Allow me to introduce myself

 

Be yourself; Everyone else is already taken.

— Oscar Wilde.

My name is Ramiro Navarro Jr. but call me “R.J.” for short. I’m the proud son of a migrant Farm Worker and a Tejana School Teacher. I’m an Oregonian born and raised and have lived in Keizer most my life. I was a 63B, Wheeled Vehicle Mechanic, in the Army for 3 years. Did one deployment to Talil, Iraq in 2009 and experienced the traumas of combat for many years after. When I decided to return to school in 2013 for Business Management, I worked at Chemeketa Community College as the Veterans Representative on the Student Council. I took an opportunity to gain business management training and with that certification I hoped to run my own farm. More specifically, a farm similar to the one I worked on as a youth in Bonanza, Oregon. I gained employment to experience first-hand the different aspects of farming that I was unfamiliar with and quickly worked my way up the ranks to a management position. From planting and maintenance to harvesting and canning, I enjoyed working the different aspects of the farming industry in Salem, Albany, Keizer, St. Paul, McMinnville and Newberg for years. Raising 2 toddlers I became a metal fabricator so I could stay closer to home. Still volunteering here and there I was recognized for my work in the community and offered a position as the Veterans Program Coordinator at Project ABLE where I continue to work today.

Advocating for Veterans

The soldier above all others prays for peace, for it is the soldier who must suffer and bear the deepest wounds and scars of war.

— General Douglas MacArthur

Since first attending college, I’ve been a voice that veterans can depend on.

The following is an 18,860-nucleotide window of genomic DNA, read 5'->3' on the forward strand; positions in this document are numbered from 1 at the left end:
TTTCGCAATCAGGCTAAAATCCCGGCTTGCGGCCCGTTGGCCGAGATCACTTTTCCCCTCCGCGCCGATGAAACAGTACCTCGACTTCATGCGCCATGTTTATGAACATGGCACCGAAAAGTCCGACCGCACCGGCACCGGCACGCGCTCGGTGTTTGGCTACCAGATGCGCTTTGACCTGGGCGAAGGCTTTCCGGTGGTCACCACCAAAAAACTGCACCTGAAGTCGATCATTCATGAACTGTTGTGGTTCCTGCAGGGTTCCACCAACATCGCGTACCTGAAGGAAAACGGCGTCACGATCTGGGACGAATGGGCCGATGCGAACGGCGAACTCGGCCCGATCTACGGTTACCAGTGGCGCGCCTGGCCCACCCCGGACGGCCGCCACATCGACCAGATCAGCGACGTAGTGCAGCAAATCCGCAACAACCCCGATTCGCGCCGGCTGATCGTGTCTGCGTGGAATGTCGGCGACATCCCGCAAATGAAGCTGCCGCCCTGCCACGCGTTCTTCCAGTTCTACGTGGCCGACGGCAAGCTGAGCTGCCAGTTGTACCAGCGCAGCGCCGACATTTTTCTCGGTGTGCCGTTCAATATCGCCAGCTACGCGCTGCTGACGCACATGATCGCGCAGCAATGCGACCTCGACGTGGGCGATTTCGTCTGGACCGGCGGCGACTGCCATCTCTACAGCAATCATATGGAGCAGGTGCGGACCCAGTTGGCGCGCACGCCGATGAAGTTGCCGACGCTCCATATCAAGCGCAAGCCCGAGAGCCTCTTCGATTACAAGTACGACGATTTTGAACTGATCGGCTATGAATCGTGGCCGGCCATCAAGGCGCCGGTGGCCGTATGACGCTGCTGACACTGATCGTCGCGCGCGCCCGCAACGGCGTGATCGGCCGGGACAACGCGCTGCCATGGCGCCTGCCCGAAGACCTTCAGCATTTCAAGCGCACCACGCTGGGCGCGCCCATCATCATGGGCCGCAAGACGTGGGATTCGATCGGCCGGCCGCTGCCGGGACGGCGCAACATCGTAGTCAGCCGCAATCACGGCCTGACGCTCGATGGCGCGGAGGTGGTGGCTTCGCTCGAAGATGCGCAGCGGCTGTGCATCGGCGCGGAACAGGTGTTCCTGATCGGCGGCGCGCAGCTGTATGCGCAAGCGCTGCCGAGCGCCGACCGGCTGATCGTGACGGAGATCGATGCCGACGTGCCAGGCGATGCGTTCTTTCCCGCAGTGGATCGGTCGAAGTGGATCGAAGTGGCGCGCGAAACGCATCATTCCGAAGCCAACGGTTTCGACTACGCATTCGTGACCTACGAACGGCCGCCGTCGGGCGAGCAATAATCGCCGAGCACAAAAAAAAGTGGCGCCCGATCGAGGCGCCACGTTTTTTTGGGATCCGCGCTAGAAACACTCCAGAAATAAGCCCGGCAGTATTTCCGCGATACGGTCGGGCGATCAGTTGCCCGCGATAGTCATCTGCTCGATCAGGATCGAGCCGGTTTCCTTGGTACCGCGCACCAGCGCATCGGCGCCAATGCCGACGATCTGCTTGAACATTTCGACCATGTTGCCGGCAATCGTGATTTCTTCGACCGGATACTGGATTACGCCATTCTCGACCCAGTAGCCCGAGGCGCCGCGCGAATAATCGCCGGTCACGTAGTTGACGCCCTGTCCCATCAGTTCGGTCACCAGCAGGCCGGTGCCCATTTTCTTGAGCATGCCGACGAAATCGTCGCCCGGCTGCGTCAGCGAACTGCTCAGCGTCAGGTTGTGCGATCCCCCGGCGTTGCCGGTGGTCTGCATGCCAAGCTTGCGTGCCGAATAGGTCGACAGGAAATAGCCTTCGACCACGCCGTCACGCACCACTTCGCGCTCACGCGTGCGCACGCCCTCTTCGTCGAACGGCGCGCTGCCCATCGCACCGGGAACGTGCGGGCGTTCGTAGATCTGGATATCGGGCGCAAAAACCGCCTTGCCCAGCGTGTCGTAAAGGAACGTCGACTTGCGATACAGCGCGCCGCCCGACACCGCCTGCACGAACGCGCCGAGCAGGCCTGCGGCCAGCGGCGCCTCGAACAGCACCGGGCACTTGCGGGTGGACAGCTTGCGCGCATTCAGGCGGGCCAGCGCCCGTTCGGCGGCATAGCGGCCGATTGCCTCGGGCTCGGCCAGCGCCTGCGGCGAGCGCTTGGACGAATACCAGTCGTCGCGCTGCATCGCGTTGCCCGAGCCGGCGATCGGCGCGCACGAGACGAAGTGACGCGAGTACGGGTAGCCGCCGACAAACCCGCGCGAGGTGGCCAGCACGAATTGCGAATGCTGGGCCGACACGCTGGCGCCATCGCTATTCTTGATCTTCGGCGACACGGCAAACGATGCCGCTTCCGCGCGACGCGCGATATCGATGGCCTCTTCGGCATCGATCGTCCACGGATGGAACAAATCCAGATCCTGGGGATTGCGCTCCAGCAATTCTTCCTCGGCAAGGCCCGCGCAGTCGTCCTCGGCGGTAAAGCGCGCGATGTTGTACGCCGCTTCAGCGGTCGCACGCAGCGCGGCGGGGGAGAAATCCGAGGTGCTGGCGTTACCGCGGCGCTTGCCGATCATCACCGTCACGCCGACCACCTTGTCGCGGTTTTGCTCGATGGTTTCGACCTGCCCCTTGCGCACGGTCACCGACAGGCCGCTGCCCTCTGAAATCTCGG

My first year at Chemeketa I was promoted to the position of President of the Veterans Club, hired on as Veterans Representative and organized many events to raise funds for the Veterans Lounge and other events on campus.

Why do I do this?

  • Experiencing first-hand the traumas of combat and reintegration, I want to make access to services easier.
  • As an Honorably Discharged veteran, I’m aware of the resources available but also the difficulties in navigating them.
  • I’ve felt the pain my fellow service-members feel. I’ve struggled with them, I’ve endured with them and I’d like to be there with them as they were there for me.

Struggling with mental health, addiction, divorce, recidivism, homelessness and unemployment are all very real consequences of deploying to a combat zone. I should know. What I’ve noticed though is how some have consistently failed our veterans with policies that weren’t written by veterans with lived experience but in a manner to line pockets. I’d like to put a stop frivolous spending and make sure we fund evidence-based supports our veterans.

Here’s are a few questions to ask in hopes of understanding what’s going on:

  • Who’s more qualified to speak on military trauma? Civilians with a mental health degree or the veterans who’ve experienced it?
  • Who knows what’s best for veterans? A case manager or the veterans themselves?
  • Who could best advocate for veteran homelessness and mental health solutions? Organizations who want become a “one stop shop” or the veterans?

If your answer was the veterans for all three questions, then you are CORRECT! Unfortunately this is the world that I fight against everyday. Mental health professional telling veterans how they should feel, case managers telling veterans what’s best and organizations/contractors/landlords doing what they can to make every penny they can off our most vulnerable with absolutely no empathy.

I’m blessed work in a field that truly understands people struggling with trauma. But I can only do so much from my current position and it’d be my honor to do so much more as your representative. Thank you for your time, your support and your contributions. Hopefully we can do more work together to give our veterans the better quality of life that they deserve.